The potential for project failure looms over every project and has since the beginning of time. Most surveys and reports have the project failure rate at greater than 50%....so you can see that true project success is often painfully difficult to obtain. So many variables go into each project, so many outside entities can affect the success or failure of any given project, and unknowns can enter the picture at any time – making risk planning…something that is often too overlooked – a very necessary piece to the early project planning puzzle.
I’d like to discuss what I consider to be five key things that can greatly diminish any projects chances of success – and in all likelihood, any one of these can absolutely squash the project undertaking. Keen project management skills are required to prepare for, plan for, and react to each of these…and these are merely the tip of the iceberg of things that can kill a project.
Poor or incomplete requirements. Since I consider requirements to be the lifeblood of the project – and I’m sure I’m not alone here – it’s understandable that incomplete requirements can be project killers. Indeed, if we don’t spend enough time capturing and documenting requirements during the planning phase of the project, the re-work later on can quickly flood the project budget, ruin customer satisfaction and confidence and bring the project to a halt long before deployment of a final solution ever happens. It doesn’t matter how detailed a customer ‘thinks’ their requirements are coming into an engagement…the project manager and team still must go through the painstaking tasks of verifying existing requirements and extracting additional requirements. Remember, many customers come into the project looking for a solution to a symptom…something that may not even be the real project need.
Inconsistent or limited communication with the project customer. Communication is job one for the project manager. So if communication with the customer is not going well – for whatever reason – it can be disastrous for the project. In order to maintain effective and efficient communication with the customer, the project manager should:
- Layout - during project kickoff - how communication on the project is going to happen
- Ideally, create a project communication plan document (even if it’s very basic, it will still set good expectations)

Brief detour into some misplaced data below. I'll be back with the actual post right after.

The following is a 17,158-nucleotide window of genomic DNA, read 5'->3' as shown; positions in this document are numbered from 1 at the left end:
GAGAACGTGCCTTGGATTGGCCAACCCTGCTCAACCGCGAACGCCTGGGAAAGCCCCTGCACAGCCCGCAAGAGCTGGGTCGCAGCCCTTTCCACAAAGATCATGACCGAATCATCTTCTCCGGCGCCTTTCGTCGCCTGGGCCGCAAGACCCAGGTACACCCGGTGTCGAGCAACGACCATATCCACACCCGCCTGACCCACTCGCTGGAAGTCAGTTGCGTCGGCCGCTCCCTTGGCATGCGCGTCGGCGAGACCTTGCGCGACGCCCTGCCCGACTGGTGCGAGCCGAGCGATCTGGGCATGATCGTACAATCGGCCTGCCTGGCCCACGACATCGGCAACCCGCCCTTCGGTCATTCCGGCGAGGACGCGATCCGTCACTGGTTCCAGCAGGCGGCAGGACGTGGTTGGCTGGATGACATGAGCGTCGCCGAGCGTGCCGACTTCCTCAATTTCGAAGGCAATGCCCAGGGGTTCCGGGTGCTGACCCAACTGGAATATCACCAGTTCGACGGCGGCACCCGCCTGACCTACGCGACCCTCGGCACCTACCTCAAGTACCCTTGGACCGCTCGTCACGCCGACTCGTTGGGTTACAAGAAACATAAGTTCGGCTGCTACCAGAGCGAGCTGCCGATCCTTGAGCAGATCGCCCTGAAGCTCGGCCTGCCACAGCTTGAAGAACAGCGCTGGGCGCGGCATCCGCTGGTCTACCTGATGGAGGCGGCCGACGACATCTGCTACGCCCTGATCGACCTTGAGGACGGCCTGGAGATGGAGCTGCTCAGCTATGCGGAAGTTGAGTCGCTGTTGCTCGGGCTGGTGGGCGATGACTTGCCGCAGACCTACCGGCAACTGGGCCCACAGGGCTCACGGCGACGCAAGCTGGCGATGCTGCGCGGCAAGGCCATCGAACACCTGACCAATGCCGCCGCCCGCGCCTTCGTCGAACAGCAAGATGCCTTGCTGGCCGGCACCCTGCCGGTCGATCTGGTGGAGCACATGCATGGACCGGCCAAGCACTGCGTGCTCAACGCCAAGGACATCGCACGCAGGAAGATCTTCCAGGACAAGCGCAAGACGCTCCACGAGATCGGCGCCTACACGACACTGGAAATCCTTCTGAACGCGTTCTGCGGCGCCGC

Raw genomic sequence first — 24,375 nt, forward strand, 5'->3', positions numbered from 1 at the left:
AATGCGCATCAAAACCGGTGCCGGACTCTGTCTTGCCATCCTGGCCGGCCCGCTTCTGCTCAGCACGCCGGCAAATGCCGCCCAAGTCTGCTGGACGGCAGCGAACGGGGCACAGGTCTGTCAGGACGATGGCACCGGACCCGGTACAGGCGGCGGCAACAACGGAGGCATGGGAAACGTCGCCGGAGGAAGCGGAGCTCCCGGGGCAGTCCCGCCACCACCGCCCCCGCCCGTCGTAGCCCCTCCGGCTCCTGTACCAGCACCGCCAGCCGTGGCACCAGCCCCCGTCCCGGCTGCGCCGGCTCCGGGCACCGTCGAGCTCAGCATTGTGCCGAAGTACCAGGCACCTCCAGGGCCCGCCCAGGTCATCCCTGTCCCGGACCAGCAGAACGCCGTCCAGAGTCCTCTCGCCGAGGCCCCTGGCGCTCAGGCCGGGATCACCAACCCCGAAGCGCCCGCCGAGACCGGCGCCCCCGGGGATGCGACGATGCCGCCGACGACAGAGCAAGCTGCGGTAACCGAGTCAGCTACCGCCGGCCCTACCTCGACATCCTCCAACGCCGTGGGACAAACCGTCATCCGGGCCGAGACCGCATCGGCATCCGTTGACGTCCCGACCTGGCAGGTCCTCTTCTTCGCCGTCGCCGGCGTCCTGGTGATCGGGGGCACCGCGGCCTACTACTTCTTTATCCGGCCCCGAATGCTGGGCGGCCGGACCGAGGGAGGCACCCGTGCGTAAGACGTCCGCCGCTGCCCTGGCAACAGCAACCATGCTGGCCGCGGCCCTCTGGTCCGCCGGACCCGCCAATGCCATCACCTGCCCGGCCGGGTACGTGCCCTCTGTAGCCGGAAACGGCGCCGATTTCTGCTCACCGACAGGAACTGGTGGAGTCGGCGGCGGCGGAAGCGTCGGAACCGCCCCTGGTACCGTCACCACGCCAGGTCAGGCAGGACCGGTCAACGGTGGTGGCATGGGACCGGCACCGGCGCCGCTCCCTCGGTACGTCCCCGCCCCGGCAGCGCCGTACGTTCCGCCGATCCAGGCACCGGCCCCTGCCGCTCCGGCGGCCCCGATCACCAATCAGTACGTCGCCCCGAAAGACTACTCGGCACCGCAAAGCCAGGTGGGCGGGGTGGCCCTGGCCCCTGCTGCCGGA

- Keep to a schedule on the important customer communications like status reporting, status meetings, etc.
It sort of goes back to the idea of “slow and steady wins the race.” Don’t be all over the board – be consistent with the customer. It sets expectations with them since communication is a two-way street.
Irregular meeting schedules. Part of the downfall in the communication category is irregular meeting schedules. I had one project that I took over from another project manager in the very late stages of the engagement. I thought we were just really in a roll-out mode so I tended not to put too much emphasis on adhering to the meeting schedule, and status reporting schedules. If the customer said they didn’t see a need for a meeting, I canceled it…I was so busy on my other projects I considered it bonus time! That was a mistake. Customer confidence faded a little and the inconsistency was the key factor – even though it was at their request. So, I went back to the basics – keep everything on a regular schedule: meetings, communications, status reporting, etc. It was no surprise that the customer’s confidence and satisfaction greatly increased and we ended the engagement on a much higher note.
An unmonitored project budget. I’m sure this just sounds very logical anyway, but I always contend that a 10% budget overrun is much easier to deal with and correct than a 50% overrun. So catch it early! How? By managing the budget weekly, applying actuals to it weekly, and reforecasting it weekly. If you do that, you’ll know every single week where you stand and the project budget will never get so out of hand that proactive and corrective action can’t be administered to fix the situation.
Non-existent or very limited risk planning and management. Finally, as I mentioned at the beginning of this article, too many project managers – often myself included – tend to give too little emphasis to risk management. If we don’t take the time to properly identify risks at the beginning of the project, plan for risk mitigation and avoidance, and then track those risks throughout the engagement, then encountering them can bring the project down. Period. So, despite executive management’s resistance, sometimes, to spending too much time on risk identification and management, you must plan for it. It’s critical to the success of your projects.
Summary / call for input
Of course, there’s really no way to guarantee project success. We can’t even guarantee it most of the time. And while using strategic project management tools can enhance communication, collaboration and task management, it still won’t guarantee success. The factors I’ve mentioned here need special attention – they must not be skipped. And for every one mentioned, there are several more.
How about or readers? What pitfalls have you experienced that can – or have – brought your project to a screeching halt? Please share your experiences and let’s discuss.